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    Watch for venomous critters of the Mojave Desert

    Watch for venomous critter of the Mojave Desert

    Photo By Laurie Pearson | Mojave Green Rattlesnakes are known for their olive drab green color mixed with browns...... read more read more

    BARSTOW, CA, UNITED STATES

    05.13.2021

    Story by Laurie Pearson 

    Marine Corps Logistics Base Barstow

    On the crawl and on the hunt, desert critters are leaving hibernation and seeking food, new habitats, and their spring flings aboard Marine Corps Logistics Base Barstow, California.
    “Animals and insects come out in the spring as the seasons change, in order to take advantage of the resources that are available,” said Benjamin “Cody” Leslie, Natural Resources specialist with the Environmental Division on base. “Additionally, many animals and insects begin migrating into areas that they inhabit during the warmer seasons. Not to mention ‘the birds and the bees!’ Spring is a breeding season for many species! But let’s not leave out our feathered friends. MCLB Barstow is either home to or a stop-over place for over 150 different species of birds! Often observed on base and easily identifiable are the greater roadrunner, red-tailed hawk, turkey vulture, and those annoying gangsters of the skies… the common raven.”
    Though the ravens are a protected species, they are not indigenous to the area and are causing great harm to the endangered desert tortoises. All of the creatures will initially be seeking the same basic things.
    “One of the first things they’ll be doing is looking for meals,” explained Eric Fortin, Pest Control coordinator aboard MCLB Barstow.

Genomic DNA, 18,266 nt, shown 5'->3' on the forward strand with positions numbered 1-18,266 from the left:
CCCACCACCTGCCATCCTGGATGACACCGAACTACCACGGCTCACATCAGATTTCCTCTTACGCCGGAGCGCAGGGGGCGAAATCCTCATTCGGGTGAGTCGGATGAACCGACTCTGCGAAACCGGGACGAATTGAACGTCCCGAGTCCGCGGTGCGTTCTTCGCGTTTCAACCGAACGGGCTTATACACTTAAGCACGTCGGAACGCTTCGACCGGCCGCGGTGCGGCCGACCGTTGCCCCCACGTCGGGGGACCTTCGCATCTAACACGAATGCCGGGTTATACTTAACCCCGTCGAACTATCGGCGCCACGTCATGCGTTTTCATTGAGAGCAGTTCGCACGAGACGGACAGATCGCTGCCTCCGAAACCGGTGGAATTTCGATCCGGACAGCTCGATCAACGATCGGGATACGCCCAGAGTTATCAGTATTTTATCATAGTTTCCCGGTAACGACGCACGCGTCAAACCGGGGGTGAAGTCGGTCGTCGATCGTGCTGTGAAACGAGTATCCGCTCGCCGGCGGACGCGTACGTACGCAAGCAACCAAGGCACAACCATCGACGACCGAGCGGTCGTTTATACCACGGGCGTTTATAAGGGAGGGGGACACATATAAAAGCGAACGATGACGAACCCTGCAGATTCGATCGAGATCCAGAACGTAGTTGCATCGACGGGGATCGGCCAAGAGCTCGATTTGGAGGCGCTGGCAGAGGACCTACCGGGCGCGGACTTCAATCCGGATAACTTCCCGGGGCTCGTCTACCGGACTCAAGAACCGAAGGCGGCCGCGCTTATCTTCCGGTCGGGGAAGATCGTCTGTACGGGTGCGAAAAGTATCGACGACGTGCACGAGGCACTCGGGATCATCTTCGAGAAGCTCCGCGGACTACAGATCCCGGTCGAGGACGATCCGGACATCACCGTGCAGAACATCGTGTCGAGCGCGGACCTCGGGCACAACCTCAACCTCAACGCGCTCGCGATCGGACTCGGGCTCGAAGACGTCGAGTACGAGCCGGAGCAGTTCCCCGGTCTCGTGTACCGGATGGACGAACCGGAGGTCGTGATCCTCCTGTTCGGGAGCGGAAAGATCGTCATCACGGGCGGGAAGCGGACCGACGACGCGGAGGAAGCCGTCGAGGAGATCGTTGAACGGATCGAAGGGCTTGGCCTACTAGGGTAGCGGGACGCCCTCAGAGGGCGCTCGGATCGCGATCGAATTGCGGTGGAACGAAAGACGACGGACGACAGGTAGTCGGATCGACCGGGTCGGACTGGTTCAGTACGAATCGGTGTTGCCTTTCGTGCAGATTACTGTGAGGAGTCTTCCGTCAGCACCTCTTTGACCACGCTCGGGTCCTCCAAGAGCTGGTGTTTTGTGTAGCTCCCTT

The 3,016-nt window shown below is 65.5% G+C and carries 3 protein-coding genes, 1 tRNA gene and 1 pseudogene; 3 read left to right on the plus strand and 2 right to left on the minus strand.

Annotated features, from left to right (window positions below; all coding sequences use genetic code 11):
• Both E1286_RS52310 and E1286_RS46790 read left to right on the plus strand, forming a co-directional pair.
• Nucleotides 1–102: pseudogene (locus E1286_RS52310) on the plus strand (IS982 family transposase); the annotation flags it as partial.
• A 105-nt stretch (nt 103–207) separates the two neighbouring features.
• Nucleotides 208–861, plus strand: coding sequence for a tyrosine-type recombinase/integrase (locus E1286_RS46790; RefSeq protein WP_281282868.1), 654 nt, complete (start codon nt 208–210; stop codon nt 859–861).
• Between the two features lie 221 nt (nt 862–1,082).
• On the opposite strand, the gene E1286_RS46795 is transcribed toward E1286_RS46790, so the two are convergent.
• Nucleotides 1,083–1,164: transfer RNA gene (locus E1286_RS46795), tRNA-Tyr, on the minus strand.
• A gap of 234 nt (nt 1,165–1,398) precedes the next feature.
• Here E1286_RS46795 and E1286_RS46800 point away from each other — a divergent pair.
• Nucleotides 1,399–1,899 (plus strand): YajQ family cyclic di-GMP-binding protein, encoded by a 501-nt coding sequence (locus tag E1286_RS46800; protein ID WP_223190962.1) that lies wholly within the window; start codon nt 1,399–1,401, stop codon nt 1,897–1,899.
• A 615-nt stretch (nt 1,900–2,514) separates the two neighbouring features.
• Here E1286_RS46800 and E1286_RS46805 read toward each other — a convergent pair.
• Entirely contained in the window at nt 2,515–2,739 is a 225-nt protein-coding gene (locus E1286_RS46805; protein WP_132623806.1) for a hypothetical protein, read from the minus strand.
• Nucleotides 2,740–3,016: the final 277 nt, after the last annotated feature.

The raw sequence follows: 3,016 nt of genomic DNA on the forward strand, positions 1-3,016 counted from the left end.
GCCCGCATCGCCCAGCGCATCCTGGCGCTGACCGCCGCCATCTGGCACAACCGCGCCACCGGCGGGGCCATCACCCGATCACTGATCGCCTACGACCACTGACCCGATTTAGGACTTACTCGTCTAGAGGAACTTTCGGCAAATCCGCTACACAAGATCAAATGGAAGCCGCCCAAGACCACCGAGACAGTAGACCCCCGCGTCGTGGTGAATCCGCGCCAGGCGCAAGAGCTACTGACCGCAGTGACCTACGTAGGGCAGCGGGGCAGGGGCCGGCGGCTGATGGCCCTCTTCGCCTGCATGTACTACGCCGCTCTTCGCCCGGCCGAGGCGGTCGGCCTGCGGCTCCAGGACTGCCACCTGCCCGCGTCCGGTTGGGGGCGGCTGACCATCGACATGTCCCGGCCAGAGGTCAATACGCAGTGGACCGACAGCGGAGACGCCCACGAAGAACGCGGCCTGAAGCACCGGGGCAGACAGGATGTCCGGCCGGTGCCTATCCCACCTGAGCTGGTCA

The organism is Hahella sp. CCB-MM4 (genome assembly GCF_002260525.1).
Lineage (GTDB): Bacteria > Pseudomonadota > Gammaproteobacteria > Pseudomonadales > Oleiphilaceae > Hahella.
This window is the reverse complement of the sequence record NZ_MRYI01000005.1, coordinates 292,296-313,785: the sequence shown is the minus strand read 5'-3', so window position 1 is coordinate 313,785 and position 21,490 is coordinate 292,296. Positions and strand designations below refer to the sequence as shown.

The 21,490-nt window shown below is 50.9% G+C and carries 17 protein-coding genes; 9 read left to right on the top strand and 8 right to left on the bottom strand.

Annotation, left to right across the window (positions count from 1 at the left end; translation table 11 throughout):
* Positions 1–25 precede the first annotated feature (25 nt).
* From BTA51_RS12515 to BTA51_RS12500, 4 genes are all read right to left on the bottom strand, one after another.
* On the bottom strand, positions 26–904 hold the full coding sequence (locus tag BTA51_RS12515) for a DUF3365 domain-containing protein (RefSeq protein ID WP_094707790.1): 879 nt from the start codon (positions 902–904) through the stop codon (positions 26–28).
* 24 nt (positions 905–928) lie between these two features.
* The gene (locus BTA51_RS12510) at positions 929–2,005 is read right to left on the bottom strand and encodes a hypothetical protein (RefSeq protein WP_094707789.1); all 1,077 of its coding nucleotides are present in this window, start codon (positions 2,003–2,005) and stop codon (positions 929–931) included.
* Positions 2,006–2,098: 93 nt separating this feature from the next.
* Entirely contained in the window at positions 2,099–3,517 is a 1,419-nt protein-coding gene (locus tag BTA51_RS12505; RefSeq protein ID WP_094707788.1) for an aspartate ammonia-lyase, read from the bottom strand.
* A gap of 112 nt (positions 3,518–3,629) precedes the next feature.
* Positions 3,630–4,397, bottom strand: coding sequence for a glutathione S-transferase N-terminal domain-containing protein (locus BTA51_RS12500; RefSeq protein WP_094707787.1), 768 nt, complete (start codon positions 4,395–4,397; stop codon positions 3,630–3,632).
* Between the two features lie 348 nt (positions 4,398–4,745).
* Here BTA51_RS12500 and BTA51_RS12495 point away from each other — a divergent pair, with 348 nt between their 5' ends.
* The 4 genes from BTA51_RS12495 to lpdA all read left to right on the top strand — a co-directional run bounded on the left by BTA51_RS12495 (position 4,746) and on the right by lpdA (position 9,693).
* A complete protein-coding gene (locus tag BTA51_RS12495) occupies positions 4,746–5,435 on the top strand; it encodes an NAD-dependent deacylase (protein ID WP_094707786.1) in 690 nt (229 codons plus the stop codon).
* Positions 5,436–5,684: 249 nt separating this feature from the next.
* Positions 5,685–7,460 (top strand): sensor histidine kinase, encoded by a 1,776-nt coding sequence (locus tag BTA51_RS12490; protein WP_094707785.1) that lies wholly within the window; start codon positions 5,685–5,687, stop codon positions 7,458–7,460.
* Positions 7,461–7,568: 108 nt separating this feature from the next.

That is a good reason to keep the spaces around homes and offices clean, and clear of any debris or objects which might invite unwitting meals.
    “Keep all of the clutter away from the side of your house, keep weeds knocked down, and get rid of any bushes that might be up against your house,” Fortin said. “Because those spaces, that clutter, gives mice a place to live, and when that happens, the snakes will follow them in. So, if everything is kept clutter free and away from your house or office, and weeds are kept down, and the grass is cut, then you won’t have that problem.
    MCLB Barstow has all the typical desert dwellers ranging from larger mammals, such as the coyote, down to smaller mammals such as black-tailed jack rabbits.
    “We can’t forget to include all of the Herpetological species such as lizards and snakes, all of which are present in the desert, both venomous and non-venomous,” Leslie said. “Common snakes at MCLB include the red racer, a non-venomous snake that is extremely fast, and the desert sidewinder, a venomous rattlesnake that is known for its side-ways pattern of movement.”
    Other creeper crawlers you will find on base and in the Mojave Desert in general include black widow spiders, scorpions, Mojave green snakes, bees, wasps, and other stinging insects.
    “My best advice,” Fortin said, “is to just stay away from them. If you see a wasps nest or beehive, a sidewinder, or Mojave green, or even a coyote, just call 760-577-6220, which is our ‘Trouble Desk’ and they’ll send me out to relocate the snake, or whatever it is.”
    California King Snakes are a unique species and should be considered one of the good guys, as they will actually consume rattlesnakes. Gopher snakes are also good to have around as they’ll curtail the rodent population on base, helping to keep them in check.
    It is important to be able to identify the various types of snakes, and spiders, scorpions and insects, so that base employees and their families have a firm understanding of which are dangerous, but in general, the recommendation is not to handle any wild animal. Also, keep in mind that even if a snake is non-venomous, their bites may still cause an infection or allergic reaction.
    “If you see a coyote, it will most likely run from people unless there’s something wrong with them,” Fortin explained. “If a wild animal seems overly friendly then there is most likely something wrong with it. It might be sick or diseased. They may also be on the hunt for small animals. So, keep an eye on your pets. A pack of coyotes will attack larger animals as well, though, if they’re hungry enough. So, don’t just let pets out without keeping a close eye on them. Coyotes can go over a 6’ wall without much effort to get at whatever they’re hunting so don’t be complacent with your children or pets even in a fenced yard.”